As a consultant I work with Ceph using a downstream version of the product; so once in awhile I like to catch up on new features and functions that have not yet hit the downstream/supported version of the product; that process has led me to setting up my homelab (again) and using Ceph Nautilus as a base for storage.
Ceph comes with a deployment and inspection tool called ceph-volume. Much like the older ceph-deploy tool, ceph-volume will allow you to inspect, prepare, and activate object storage daemons (OSDs). The advantages of ceph-volume include support for LVM, dm-cache, and it no longer relies/interacts with udev rules.
For my use case I have installed a single Fusion IOMemory card unto each of my nodes in order to deploy OSDs with faster storage for the DB and WAL devices. It’s a very good idea to read the Bluestore configuration reference as that is default for new OSD deployments. Take careful note of the recommendations for the use of a DB and WAL device.
If there is only a small amount of fast storage available (e.g., less than a gigabyte), we recommend using it as a WAL device. If there is more, provisioning a DB device makes more sense. The BlueStore journal will always be placed on the fastest device available, so using a DB device will provide the same benefit that the WAL device would while also allowing additional metadata to be stored there (if it will fit).Bluestore Configuration Reference
In my case, due to the access to the Fusion IOMemory card, I want to create enough partitions to support 11 OSDs and make them as large as possible for the DB device (which will put the WAL device on the same partition). My fast media is 931 GB of usable storage, if I split it evenly across all eleven OSDs I should end up with partitions ~84 GB in size. I like round numbers so those partitions are now 80 GB in size and the deployment command looks something like this.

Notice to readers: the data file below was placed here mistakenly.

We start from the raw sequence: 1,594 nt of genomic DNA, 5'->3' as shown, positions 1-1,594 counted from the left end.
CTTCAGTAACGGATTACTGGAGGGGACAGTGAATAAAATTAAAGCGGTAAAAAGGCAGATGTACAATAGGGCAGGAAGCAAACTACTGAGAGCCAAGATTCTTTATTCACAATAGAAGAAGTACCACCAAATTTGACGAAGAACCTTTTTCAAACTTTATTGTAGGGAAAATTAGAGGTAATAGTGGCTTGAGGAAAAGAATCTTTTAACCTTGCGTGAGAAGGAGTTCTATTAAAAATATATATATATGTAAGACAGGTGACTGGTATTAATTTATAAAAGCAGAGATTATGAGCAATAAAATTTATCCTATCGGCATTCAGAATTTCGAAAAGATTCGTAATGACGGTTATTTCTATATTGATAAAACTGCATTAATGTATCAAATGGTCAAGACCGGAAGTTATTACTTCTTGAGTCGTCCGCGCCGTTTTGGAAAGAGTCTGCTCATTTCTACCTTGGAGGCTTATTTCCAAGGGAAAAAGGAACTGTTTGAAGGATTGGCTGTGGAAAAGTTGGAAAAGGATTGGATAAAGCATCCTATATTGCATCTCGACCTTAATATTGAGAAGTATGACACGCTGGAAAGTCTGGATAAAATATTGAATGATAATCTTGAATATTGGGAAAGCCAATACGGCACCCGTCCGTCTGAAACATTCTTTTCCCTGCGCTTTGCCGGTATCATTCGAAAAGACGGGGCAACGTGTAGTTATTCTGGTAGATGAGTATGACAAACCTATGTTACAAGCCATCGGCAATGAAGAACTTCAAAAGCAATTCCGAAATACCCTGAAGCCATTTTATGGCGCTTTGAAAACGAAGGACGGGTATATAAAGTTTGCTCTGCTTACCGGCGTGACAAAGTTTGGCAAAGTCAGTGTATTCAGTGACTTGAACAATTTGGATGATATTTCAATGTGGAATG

root@ganymede:~# ceph-volume lvm prepare --bluestore --dmcrypt --data /dev/sdd --block.db /dev/fioa5
Be sure to replace the –data argument with the storage device and the –block.db argument needs to point to the partition on the fast storage you wish to use for the given OSD. After that I run the activation command for all OSDs on the node.
root@ganymede:~# ceph-volume lvm activate --all
Assuming everything has gone as expected the OSDs will start up and join the cluster and you’ll get all the speedy goodness of an SSD for the write ahead log and RocksDB.